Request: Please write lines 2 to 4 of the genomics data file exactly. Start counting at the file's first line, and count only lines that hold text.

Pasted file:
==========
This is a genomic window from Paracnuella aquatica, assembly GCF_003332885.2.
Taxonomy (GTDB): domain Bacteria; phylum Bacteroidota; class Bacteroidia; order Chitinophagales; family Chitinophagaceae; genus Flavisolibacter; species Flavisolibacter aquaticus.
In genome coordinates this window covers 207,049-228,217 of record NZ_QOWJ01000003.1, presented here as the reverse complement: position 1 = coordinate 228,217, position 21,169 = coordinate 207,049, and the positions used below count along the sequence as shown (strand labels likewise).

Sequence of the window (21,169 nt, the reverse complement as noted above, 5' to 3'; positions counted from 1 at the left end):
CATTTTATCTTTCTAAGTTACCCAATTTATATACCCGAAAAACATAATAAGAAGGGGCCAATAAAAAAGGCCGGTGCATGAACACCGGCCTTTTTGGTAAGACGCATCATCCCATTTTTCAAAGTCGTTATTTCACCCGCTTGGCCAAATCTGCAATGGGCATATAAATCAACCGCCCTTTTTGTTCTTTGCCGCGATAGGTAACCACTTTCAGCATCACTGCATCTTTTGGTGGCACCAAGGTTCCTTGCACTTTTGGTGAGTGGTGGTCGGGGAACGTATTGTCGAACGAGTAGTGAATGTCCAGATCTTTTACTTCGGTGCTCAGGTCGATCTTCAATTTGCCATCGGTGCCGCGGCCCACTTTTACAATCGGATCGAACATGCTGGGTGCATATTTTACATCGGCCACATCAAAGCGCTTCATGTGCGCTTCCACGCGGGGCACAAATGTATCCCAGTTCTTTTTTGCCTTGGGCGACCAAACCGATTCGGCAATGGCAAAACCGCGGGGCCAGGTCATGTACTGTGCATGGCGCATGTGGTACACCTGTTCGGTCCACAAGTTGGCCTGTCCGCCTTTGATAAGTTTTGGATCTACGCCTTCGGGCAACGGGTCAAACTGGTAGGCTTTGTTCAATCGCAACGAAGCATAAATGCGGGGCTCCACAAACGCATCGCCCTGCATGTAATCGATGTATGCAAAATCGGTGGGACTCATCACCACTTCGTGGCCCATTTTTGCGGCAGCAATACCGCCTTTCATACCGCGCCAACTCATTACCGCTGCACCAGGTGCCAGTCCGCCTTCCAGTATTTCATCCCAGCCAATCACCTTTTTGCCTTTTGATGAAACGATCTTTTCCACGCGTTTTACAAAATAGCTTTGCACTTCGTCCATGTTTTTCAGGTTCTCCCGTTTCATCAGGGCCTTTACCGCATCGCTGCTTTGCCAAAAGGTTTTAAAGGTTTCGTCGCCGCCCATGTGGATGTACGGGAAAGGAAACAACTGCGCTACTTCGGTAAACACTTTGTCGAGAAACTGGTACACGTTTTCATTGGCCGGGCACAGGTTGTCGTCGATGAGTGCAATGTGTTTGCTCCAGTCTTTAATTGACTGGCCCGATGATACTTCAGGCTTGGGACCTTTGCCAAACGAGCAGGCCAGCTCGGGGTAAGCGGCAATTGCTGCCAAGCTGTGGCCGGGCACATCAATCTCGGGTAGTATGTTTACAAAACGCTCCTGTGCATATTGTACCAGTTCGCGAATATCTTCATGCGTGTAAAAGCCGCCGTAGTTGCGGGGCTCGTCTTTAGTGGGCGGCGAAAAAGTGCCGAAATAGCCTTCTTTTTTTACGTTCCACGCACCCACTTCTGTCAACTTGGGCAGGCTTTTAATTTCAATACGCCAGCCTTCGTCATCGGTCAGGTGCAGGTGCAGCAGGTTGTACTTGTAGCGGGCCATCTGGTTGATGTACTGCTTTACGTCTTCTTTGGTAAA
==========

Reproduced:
Taxonomy (GTDB): domain Bacteria; phylum Bacteroidota; class Bacteroidia; order Chitinophagales; family Chitinophagaceae; genus Flavisolibacter; species Flavisolibacter aquaticus.
In genome coordinates this window covers 207,049-228,217 of record NZ_QOWJ01000003.1, presented here as the reverse complement: position 1 = coordinate 228,217, position 21,169 = coordinate 207,049, and the positions used below count along the sequence as shown (strand labels likewise).

Sequence of the window (21,169 nt, the reverse complement as noted above, 5' to 3'; positions counted from 1 at the left end):